Oh, science. Why must you betray us? We spend our weekends watching reruns of The Hills and our Monday night schedules remain clear for The Bachelor. But according to a new study, the expectations set by these reality TV staples may damage viewers’ actual relationships.

Published in the journal Mass Communication and Society, the study surveyed 392 married people on their commitment to their spouse, happiness in the relationship, and how believable they found romantic relationships on TV. Survey takers were also asked how often they watched shows such as The Bachelor and Days of Our Lives and movies like The Notebook and Pretty Woman.

Participants who agreed with such as "Television presents romantic relationships as they really are in life” and "Television helps me understand what I can expect from my romantic relationships" were more likely to stray from their partner or have a stronger desire to be single. Overall, they were also less satisfied in their relationships.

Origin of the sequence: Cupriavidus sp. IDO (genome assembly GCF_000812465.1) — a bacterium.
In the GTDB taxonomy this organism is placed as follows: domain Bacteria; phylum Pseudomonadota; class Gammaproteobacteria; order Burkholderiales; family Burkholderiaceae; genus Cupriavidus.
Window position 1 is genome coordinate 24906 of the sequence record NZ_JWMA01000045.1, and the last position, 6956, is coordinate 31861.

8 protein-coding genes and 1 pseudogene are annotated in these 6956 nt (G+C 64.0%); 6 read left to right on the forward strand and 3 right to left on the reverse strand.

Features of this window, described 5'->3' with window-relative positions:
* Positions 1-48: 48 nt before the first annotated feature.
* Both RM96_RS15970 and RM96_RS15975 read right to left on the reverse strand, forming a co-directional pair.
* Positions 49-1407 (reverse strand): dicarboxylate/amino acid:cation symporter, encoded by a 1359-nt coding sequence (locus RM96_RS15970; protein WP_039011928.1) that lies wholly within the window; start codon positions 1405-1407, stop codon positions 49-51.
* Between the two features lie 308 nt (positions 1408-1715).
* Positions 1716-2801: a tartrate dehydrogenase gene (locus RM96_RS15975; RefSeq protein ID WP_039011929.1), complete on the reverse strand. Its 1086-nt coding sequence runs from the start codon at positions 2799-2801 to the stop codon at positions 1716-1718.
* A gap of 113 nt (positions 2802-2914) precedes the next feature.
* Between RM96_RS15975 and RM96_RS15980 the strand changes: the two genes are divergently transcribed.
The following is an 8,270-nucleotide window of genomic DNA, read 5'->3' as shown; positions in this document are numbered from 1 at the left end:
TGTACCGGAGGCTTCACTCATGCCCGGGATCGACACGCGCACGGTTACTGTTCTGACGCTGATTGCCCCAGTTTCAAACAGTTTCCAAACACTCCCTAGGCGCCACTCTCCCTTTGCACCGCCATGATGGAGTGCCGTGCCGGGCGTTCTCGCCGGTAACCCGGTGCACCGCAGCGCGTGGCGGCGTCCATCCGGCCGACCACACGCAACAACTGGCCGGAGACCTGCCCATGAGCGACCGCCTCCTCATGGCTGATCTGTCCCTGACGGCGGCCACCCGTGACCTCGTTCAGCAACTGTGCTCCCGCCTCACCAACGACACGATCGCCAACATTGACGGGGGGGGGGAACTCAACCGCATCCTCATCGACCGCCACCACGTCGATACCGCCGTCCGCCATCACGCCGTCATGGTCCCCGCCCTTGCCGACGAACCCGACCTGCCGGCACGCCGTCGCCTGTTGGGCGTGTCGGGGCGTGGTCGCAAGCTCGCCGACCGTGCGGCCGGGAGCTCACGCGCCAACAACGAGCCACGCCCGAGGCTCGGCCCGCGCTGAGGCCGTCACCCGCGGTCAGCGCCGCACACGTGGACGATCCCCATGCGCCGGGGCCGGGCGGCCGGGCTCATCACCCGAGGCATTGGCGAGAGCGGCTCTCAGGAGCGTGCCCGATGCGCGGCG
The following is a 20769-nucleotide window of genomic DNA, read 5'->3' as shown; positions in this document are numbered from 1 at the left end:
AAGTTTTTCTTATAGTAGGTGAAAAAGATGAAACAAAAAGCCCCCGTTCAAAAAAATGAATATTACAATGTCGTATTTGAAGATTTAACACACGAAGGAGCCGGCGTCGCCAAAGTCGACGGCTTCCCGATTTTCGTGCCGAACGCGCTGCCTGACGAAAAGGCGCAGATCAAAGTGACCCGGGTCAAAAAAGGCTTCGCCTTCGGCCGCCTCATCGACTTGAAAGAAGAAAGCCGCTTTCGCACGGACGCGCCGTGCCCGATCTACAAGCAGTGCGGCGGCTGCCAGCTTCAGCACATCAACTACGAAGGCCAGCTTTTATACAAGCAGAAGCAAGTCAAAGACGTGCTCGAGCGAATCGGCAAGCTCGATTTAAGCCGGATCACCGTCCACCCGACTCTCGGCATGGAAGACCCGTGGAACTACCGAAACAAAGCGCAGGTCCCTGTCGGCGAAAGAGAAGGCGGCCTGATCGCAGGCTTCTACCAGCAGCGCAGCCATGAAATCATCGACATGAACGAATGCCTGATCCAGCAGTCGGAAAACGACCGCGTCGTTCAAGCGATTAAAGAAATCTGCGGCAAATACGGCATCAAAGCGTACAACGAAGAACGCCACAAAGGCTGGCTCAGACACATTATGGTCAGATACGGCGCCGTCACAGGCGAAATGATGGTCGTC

The paper’s author, Jeremy Osborn, of Albion College in Michigan, thinks these shows could contribute to the country’s high divorce rate, saying in a statement, "We live in a society that perpetually immerses itself in media images from both TV and the Web, but most people have no sense of the ways those images are impacting them. The rate of marriage failure in the US is not dropping, and it is important for people to have a sense of what factors are leading to the failure of so many relationships."

We’re hoping Osborn will do another study about the impressive ability of women who watch The Hills and The Bachelor to spot shady, untrustworthy guys. 

Source: Live Science

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